The Matter of Trust
- What’s our problem? (0:45)
- What’s the solution? (2:45)
- If those are our questions, what are our choices? (4:16)
- Without trust, what happens? (6:05)
- Until we fully trust ourselves… (7:35)
The Matter of Trust
“Why didn’t anybody tell me sooner?!”
“Nobody told me.”
“When did that get decided?”
“Well, I certainly don’t feel heard in this decision-making process…”
I hear these frustrated remarks in so many of the situations when I’m working with clients whose organization is going through change, and I also hear them in engagements with family and friends.
What’s our problem?
In this day and age, information is moving at the speed of light. Situations and circumstances are constantly evolving, creating, and recreating themselves faster than any of us can keep up.
What may have appeared to be a fully formed and ready to announce decision at 9:00 AM can become a completely turned upside-down and inside-out decision by 9:30, and anyone who is not in the room or privy to the conversation when new info starts getting added in, can feel left behind, left out, or unheard.
All of those things have a history of damaging our ego, instilling fear or vulnerability, and emotionally triggering us.
The solution is not what many organizations – or relationships – go to. The common go-to is to spend hours demanding to know all the shifts and turns that impacted how the decision got from point A to point B or retooling communication strategies: How do we communicate? How do we deliver information? How do we make sure everybody is involved? Or explaining and apologizing.
But while their focus is on those actions – guess what? More changes are happening. More opportunities are being missed, and necessary adjustments to that firm 9:00 decision aren’t occurring.
What’s the solution?
The solution is for each of us to reorient ourselves around the idea of trust. With that in mind, the questions to ask yourself are:
- How can I trust those with the information to make the right decision based on what they’re learning and experiencing?
- How do I trust decisions made even when I’m not in the room or not part of the conversation?
- How can I trust that I will be informed at the exact moment that it is optimal and valuable to share the information?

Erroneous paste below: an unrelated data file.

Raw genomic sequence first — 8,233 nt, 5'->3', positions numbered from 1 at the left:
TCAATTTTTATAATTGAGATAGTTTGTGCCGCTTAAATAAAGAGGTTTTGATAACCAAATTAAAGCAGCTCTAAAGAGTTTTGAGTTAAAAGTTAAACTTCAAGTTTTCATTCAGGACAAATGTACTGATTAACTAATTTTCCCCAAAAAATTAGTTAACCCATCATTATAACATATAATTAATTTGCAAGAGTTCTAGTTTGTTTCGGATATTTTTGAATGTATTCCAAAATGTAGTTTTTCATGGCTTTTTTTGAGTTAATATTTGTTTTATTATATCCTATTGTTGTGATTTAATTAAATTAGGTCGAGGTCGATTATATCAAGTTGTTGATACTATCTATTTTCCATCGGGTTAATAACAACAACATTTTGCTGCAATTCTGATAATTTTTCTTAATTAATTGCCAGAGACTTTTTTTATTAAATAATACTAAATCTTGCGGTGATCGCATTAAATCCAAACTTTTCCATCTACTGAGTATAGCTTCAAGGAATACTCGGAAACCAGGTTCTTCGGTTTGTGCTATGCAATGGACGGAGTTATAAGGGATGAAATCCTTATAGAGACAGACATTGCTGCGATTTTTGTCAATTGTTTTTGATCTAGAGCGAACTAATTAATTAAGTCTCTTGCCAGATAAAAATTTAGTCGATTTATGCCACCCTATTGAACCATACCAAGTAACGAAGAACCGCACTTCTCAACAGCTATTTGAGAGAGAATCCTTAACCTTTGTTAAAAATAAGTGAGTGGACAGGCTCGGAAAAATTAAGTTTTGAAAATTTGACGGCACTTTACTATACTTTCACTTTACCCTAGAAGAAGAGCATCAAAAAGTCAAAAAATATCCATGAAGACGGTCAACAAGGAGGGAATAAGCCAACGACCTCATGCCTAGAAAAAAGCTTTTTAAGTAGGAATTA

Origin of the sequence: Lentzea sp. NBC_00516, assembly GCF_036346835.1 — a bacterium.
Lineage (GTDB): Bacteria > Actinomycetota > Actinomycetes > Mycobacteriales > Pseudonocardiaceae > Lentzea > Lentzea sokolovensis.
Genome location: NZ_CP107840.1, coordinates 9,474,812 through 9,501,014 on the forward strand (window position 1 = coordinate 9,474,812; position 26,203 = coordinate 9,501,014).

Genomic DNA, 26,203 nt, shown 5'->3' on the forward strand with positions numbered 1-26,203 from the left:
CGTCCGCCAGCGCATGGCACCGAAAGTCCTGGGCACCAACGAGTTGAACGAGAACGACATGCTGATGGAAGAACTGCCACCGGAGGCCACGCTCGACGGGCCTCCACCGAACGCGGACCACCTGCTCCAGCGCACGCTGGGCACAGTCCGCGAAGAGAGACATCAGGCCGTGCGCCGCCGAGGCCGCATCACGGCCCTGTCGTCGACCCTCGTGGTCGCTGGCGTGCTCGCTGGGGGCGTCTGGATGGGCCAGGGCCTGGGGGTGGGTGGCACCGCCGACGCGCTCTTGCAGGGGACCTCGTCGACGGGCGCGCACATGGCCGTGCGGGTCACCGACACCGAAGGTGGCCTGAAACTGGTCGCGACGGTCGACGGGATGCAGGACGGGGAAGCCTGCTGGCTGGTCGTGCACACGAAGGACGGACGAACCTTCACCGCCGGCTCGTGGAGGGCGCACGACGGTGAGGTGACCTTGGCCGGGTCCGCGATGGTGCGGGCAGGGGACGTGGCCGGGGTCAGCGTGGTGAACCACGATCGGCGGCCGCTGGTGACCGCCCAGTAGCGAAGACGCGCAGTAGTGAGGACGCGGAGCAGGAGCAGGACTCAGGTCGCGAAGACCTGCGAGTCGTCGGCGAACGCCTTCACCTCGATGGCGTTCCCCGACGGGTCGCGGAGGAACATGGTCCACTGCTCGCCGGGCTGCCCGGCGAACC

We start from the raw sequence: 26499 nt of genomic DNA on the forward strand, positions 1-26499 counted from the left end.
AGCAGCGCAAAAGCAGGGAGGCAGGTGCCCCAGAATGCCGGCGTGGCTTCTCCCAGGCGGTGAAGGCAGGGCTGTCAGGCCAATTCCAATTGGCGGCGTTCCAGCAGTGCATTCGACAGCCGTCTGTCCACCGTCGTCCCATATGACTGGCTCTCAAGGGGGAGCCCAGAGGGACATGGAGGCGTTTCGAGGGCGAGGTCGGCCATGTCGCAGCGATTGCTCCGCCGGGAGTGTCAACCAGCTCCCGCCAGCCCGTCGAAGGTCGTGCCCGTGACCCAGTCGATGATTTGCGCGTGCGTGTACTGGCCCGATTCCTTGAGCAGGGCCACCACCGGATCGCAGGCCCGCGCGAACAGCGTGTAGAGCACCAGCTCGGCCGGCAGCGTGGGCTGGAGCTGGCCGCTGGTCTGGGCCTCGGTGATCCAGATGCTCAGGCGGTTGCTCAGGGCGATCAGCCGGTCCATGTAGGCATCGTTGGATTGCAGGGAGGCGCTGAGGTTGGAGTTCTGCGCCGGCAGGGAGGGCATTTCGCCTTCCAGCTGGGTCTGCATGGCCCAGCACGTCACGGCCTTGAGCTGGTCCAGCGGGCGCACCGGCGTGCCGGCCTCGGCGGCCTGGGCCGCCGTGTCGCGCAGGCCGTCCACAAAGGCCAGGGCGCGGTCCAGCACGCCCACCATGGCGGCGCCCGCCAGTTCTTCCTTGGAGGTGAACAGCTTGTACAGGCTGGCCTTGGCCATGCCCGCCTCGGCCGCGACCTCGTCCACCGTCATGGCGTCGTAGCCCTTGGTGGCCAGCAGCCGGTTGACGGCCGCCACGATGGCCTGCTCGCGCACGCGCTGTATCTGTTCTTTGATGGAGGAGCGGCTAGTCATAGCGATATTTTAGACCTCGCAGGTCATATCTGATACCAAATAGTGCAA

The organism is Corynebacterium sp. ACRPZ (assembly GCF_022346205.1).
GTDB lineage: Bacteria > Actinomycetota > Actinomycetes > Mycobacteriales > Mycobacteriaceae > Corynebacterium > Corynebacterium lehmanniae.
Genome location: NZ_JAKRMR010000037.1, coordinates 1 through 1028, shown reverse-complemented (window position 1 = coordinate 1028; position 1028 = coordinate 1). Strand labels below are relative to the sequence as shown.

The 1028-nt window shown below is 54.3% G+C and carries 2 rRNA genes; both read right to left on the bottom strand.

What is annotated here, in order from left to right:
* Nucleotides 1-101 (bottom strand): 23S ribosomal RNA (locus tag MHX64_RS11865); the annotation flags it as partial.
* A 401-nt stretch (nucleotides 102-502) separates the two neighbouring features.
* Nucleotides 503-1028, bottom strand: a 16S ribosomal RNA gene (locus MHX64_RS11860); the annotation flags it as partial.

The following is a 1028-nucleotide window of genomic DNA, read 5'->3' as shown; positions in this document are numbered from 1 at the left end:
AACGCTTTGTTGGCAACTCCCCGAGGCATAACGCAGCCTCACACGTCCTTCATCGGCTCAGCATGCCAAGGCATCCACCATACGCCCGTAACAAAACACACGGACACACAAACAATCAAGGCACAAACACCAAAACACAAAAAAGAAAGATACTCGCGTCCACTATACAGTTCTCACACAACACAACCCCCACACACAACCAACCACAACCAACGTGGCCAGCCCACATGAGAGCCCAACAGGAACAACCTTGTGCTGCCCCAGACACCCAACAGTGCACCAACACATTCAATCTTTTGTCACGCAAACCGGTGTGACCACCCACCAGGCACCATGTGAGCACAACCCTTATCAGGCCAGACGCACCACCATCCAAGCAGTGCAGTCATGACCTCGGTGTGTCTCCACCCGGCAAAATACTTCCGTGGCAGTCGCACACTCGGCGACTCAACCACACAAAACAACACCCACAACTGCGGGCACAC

- How can I trust that if I’m not in the discussion or problem-solving action, it means that there are more important things that need my time, my skills, and my attention?
- How can I steady myself and be fluid with turbulence and uncertainty all around me?
And my favorite question…
- What is the beauty in not knowing?
If those are our questions, what are our choices?
In these times of rapid change and flux, we really have just four choices:
- Expect and demand that the pace of change adjust so that my ego is nurtured and my fears are relieved.
- Accept the pace of change, and trust that each person on my team or in my family or social circle will respond and react the absolute best they can, and for the good of the whole, even in my absence.
- Move on to relationships or work situations where the pace of change is more aligned with my ability to trust myself and others.
- Explore your own relationship with trust.
Each one of those choices has consequences, but regardless of which one you choose, choice four is the most critical. Never more than now has a sense of trust been required for navigating our lives. The given is that things are morphing, changing, moving, and innovating at speeds we have never experienced before...
But without trust, you are at risk of being viewed as resistant, difficult, or slow to change. Without trust, you run the risk of damaging relationships. Without trust, you risk disempowering others and being experienced as someone who is micromanaging or controlling.
The importance of self-trust
The key thing for you to ponder is this truth: difficulty trusting others always grows out of fear of trusting yourself.
To explore your self-trust, ask yourself these questions:
- How is my mistrust of others really just a reflection of a lack of trust in myself?
- Do I trust myself to make the right choices for the good of the whole?
- Do I trust myself to make decisions that result in caring for myself and choosing what is best for me?
- Do I have confidence in my value?
- Do I believe I am worthy?
Until we fully trust ourselves, we are unable to trust others.
The reflection questions can be used for journal writing or general self-reflection.
I encourage you to view what makes you uncomfortable with rapid change, innovation, transformation or even decision-making that you don’t get to be part of. View it through the lens of trust and practice giving the trust to yourself that you wish you were able to give others and that others would give to you.
p.s. Are you dealing with distrust, drama, and chaos in your workplace? Well, if you are, you're not alone. There’s a great deal of uncertainty and confusion in the world, and it's instilling fear and vulnerability in people, as well as pushing their emotional buttons. If you feel your organization is being left out or left behind because it can't effectively navigate change, contact me. Let’s get together and dig below the apparent symptoms to uncover the real concerns, and build a plan to increase the forward movement of your team or organization.
With Navigating Challenging Dialogue
- Explore triggers that get in the way of healthy dialogue.
- Develop tools to mitigate the impact of our own triggers.
- Learn strategies to reduce unhealthy conflict and drama. You'll increase staff job satisfaction and reduce turnover.
Starting in February 2018, I’m offering a Trainer Certification in facilitating my popular and effective workshop: Navigating Challenging Dialogue in the Workplace. To learn more, visit http://NavigatingChallengingDialogue.com and sign up to get more information about this great opportunity.